The Counterterror Coalitions

The Counterterror Coalitions: Cooperation with Europe, NATO, and the European Union

Nora Bensahel
Copyright Date: 2003
Edition: 1
Published by: RAND Corporation
Pages: 88
https://www.jstor.org/stable/10.7249/mr1746af
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  • Book Info
    The Counterterror Coalitions
    Book Description:

    The long-term success of the counterterror campaign will depend on concerted cooperation from European states, but a key question is the extent to which that cooperation should be pursued through European multilateral institutions. This study argues that the United States should pursue military and intelligence cooperation on a bilateral basis, and it should increasingly pursue financial and law enforcement cooperation on a multilateral basis. The United States should adopt a nuanced strategy in its counterterror relations with Europe.

    eISBN: 978-0-8330-3612-4
    Subjects: Political Science

Table of Contents

  1. Front Matter
    (pp. i-ii)
  2. PREFACE
    (pp. iii-iv)
  3. Table of Contents
    (pp. v-vi)
  4. TABLE
    (pp. vii-viii)
  5. SUMMARY
    (pp. ix-xii)
  6. ACKNOWLEDGMENTS
    (pp. xiii-xiv)
  7. ACRONYMS
    (pp. xv-xvi)
  8. Chapter One INTRODUCTION
    (pp. 1-4)

    The Europeans have been, and are likely to continue to be, the United States’ closest partners in the counterterror campaign. The September 11, 2001 terrorist attacks against the World Trade Center and the Pentagon were widely interpreted in Europe as a broader attack on Western values of freedom, tolerance, and openness. Memorial services and candlelight vigils erupted almost spontaneously in many European cities, expressing the sentiment captured in the now-famous French newspaper headline, “We are all Americans.”¹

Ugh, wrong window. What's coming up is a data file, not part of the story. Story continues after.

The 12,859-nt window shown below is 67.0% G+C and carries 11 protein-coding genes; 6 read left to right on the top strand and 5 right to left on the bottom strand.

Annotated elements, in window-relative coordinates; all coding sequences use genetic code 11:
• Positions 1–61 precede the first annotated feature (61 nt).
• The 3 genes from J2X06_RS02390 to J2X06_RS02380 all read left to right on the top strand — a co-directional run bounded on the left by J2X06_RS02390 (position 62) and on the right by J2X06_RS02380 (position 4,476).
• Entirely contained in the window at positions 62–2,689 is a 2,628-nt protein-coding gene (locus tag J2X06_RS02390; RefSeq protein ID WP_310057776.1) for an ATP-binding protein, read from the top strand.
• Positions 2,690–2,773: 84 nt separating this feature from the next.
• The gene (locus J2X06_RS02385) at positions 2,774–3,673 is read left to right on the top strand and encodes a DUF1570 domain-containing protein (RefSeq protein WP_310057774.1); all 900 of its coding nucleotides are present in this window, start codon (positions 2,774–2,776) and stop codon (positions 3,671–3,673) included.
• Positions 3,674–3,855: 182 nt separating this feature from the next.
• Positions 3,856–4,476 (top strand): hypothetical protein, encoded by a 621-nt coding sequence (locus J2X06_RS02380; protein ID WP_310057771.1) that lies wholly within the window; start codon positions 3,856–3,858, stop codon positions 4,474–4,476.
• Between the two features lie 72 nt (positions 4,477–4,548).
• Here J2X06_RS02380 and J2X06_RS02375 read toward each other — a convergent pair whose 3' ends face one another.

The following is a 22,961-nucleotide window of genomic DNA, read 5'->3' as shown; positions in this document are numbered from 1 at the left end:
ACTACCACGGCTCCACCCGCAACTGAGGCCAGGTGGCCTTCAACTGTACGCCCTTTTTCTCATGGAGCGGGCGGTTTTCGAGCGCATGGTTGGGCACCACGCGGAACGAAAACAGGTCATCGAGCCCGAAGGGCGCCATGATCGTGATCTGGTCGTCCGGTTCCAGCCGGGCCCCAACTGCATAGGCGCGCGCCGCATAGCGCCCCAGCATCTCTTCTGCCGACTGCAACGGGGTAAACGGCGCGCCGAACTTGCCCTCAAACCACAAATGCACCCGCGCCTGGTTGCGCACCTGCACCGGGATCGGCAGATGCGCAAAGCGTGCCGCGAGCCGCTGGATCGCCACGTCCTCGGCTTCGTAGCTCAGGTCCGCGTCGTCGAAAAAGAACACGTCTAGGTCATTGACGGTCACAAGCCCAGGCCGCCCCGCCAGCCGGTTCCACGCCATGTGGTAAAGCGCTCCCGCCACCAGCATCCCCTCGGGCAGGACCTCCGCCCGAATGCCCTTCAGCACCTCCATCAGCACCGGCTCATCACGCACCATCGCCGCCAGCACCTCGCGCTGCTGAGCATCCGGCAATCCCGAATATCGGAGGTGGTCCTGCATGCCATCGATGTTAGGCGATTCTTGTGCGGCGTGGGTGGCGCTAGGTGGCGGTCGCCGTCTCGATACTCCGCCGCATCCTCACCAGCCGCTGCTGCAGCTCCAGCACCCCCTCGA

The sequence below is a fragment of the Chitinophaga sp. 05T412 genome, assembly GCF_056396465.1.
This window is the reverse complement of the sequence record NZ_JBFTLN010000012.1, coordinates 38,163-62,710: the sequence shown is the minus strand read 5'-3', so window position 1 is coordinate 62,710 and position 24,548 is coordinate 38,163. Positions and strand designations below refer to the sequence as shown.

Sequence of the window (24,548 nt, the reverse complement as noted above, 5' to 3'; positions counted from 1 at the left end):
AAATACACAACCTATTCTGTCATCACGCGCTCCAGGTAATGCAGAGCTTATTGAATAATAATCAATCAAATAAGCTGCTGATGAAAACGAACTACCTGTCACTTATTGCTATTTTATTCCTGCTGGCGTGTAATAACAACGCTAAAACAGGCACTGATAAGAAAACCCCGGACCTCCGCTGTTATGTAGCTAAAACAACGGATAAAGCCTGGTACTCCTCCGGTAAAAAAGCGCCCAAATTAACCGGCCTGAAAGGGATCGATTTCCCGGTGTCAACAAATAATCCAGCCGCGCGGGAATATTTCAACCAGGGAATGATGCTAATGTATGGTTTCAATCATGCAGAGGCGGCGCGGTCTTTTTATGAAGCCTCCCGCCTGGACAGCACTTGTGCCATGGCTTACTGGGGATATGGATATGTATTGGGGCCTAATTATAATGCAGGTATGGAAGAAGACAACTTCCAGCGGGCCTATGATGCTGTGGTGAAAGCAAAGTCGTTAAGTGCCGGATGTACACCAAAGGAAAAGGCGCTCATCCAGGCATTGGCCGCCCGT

Leaders from states throughout western and eastern Europe immediately expressed their support for the United States after the attacks and pledged to cooperate...

  9. Chapter Two SEPTEMBER 11 AND THE WAR ON TERRORISM
    (pp. 5-22)

    The European countries were extremely supportive of the United States after September 11. They pledged to support the United States individually, in personal conversations with President Bush and senior U.S. policymakers, and collectively, through NATO and the European Union. NATO’s invocation of its self-defense clause led many to expect that NATO would be an integral part of the military response in Afghanistan, in that the alliance was built around the principle that an attack on one member would be considered an attack on all. Yet it soon became clear that the United States would conduct military operations in Afghanistan without...

  10. Chapter Three THE EVOLVING ROLE OF EUROPEAN INSTITUTIONS
    (pp. 23-44)

    The long-term success of the counterterror campaign will depend on concerted cooperation from the European states. Their strong economies and democratic protections make them attractive locations for terrorist planning—as already demonstrated on September 11. Individual states will continue to make important contributions in identifying and tracking down suspected terrorists, but the ever-increasing interdependence among the European states will also require concerted multilateral action to prevent terrorists from hiding their activities in the gaps between sovereign authorities.

    Interestingly, the European Union may be a more helpful partner in certain aspects of the long-term campaign against terrorism than NATO. Although terrorism...

  11. Chapter Four IMPLICATIONS FOR THE UNITED STATES
    (pp. 45-54)

    The European political environment comprises a complex set of national and international institutions. Individual countries retain primacy in certain areas while multinational institutions become increasingly powerful in others. As the United States develops a policy of counterterror cooperation with Europe, it must strike the right balance between bilateral and multilateral approaches. The policy choice is notwhetherto pursue a bilateral or multilateral strategy; so many important policies are now being made at the European level that multilateral institutions cannot simply be ignored. Instead, the United States must determinewhich issuesare best addressed through a multilateral approach, and which...

  12. Appendix EUROPEAN AND CANADIAN CONTRIBUTIONS TO OPERATION ENDURING FREEDOM, OCTOBER 2001–OCTOBER 2002
    (pp. 55-64)
  13. BIBLIOGRAPHY
    (pp. 65-72)